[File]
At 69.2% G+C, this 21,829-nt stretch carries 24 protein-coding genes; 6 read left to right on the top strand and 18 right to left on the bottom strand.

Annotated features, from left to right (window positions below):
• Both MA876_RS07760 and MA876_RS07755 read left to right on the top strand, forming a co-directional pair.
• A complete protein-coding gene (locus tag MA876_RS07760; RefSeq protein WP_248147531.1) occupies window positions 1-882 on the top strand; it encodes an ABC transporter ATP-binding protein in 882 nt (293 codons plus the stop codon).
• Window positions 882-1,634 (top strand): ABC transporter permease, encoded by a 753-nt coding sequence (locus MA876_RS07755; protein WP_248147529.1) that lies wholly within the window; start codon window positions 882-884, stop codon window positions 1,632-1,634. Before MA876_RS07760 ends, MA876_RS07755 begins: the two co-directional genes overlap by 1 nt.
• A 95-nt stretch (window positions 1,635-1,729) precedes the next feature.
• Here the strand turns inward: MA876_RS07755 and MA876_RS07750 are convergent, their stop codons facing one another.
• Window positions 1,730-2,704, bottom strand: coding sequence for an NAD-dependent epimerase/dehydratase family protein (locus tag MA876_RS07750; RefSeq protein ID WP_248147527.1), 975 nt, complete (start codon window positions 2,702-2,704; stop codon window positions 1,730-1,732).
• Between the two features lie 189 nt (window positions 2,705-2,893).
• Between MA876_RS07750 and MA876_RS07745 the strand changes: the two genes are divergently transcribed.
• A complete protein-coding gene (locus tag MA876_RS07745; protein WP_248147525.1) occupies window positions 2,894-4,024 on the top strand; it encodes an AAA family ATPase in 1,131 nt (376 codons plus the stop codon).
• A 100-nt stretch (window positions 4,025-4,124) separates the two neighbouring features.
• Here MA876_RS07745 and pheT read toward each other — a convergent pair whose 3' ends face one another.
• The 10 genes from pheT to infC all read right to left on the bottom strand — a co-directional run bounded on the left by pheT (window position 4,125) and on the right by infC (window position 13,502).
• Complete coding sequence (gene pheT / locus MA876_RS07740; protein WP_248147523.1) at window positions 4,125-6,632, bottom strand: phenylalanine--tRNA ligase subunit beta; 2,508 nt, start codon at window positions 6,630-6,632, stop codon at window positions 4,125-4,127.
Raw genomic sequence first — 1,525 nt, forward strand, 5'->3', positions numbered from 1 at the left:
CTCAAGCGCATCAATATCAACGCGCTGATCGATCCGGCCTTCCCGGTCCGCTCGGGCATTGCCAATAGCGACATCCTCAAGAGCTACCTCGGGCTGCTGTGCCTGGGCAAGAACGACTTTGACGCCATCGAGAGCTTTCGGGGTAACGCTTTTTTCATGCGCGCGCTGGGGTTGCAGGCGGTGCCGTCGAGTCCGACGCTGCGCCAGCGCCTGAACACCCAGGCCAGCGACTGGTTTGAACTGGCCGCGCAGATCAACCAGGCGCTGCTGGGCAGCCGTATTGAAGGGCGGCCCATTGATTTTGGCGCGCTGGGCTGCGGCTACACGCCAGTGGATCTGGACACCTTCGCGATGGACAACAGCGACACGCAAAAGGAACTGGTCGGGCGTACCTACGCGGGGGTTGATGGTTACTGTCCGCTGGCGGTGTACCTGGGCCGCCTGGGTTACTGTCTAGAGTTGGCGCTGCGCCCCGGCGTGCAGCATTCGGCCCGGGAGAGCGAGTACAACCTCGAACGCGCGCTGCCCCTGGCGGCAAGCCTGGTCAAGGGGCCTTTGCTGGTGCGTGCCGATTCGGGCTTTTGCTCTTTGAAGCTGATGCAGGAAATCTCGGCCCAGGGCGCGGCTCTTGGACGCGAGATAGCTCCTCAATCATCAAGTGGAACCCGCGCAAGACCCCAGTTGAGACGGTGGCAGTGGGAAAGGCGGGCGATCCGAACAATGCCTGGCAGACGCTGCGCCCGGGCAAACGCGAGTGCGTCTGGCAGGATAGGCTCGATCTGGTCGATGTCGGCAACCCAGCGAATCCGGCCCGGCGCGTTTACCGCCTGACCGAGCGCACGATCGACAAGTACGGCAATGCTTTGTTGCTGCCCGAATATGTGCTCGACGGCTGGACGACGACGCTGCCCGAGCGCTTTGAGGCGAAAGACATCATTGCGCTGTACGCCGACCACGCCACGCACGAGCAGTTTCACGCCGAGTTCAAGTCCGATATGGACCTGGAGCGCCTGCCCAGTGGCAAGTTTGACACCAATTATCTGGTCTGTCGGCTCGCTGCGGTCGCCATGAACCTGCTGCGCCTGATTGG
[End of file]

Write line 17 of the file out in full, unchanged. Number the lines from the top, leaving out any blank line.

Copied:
CTCAAGCGCATCAATATCAACGCGCTGATCGATCCGGCCTTCCCGGTCCGCTCGGGCATTGCCAATAGCGACATCCTCAAGAGCTACCTCGGGCTGCTGTGCCTGGGCAAGAACGACTTTGACGCCATCGAGAGCTTTCGGGGTAACGCTTTTTTCATGCGCGCGCTGGGGTTGCAGGCGGTGCCGTCGAGTCCGACGCTGCGCCAGCGCCTGAACACCCAGGCCAGCGACTGGTTTGAACTGGCCGCGCAGATCAACCAGGCGCTGCTGGGCAGCCGTATTGAAGGGCGGCCCATTGATTTTGGCGCGCTGGGCTGCGGCTACACGCCAGTGGATCTGGACACCTTCGCGATGGACAACAGCGACACGCAAAAGGAACTGGTCGGGCGTACCTACGCGGGGGTTGATGGTTACTGTCCGCTGGCGGTGTACCTGGGCCGCCTGGGTTACTGTCTAGAGTTGGCGCTGCGCCCCGGCGTGCAGCATTCGGCCCGGGAGAGCGAGTACAACCTCGAACGCGCGCTGCCCCTGGCGGCAAGCCTGGTCAAGGGGCCTTTGCTGGTGCGTGCCGATTCGGGCTTTTGCTCTTTGAAGCTGATGCAGGAAATCTCGGCCCAGGGCGCGGCTCTTGGACGCGAGATAGCTCCTCAATCATCAAGTGGAACCCGCGCAAGACCCCAGTTGAGACGGTGGCAGTGGGAAAGGCGGGCGATCCGAACAATGCCTGGCAGACGCTGCGCCCGGGCAAACGCGAGTGCGTCTGGCAGGATAGGCTCGATCTGGTCGATGTCGGCAACCCAGCGAATCCGGCCCGGCGCGTTTACCGCCTGACCGAGCGCACGATCGACAAGTACGGCAATGCTTTGTTGCTGCCCGAATATGTGCTCGACGGCTGGACGACGACGCTGCCCGAGCGCTTTGAGGCGAAAGACATCATTGCGCTGTACGCCGACCACGCCACGCACGAGCAGTTTCACGCCGAGTTCAAGTCCGATATGGACCTGGAGCGCCTGCCCAGTGGCAAGTTTGACACCAATTATCTGGTCTGTCGGCTCGCTGCGGTCGCCATGAACCTGCTGCGCCTGATTGG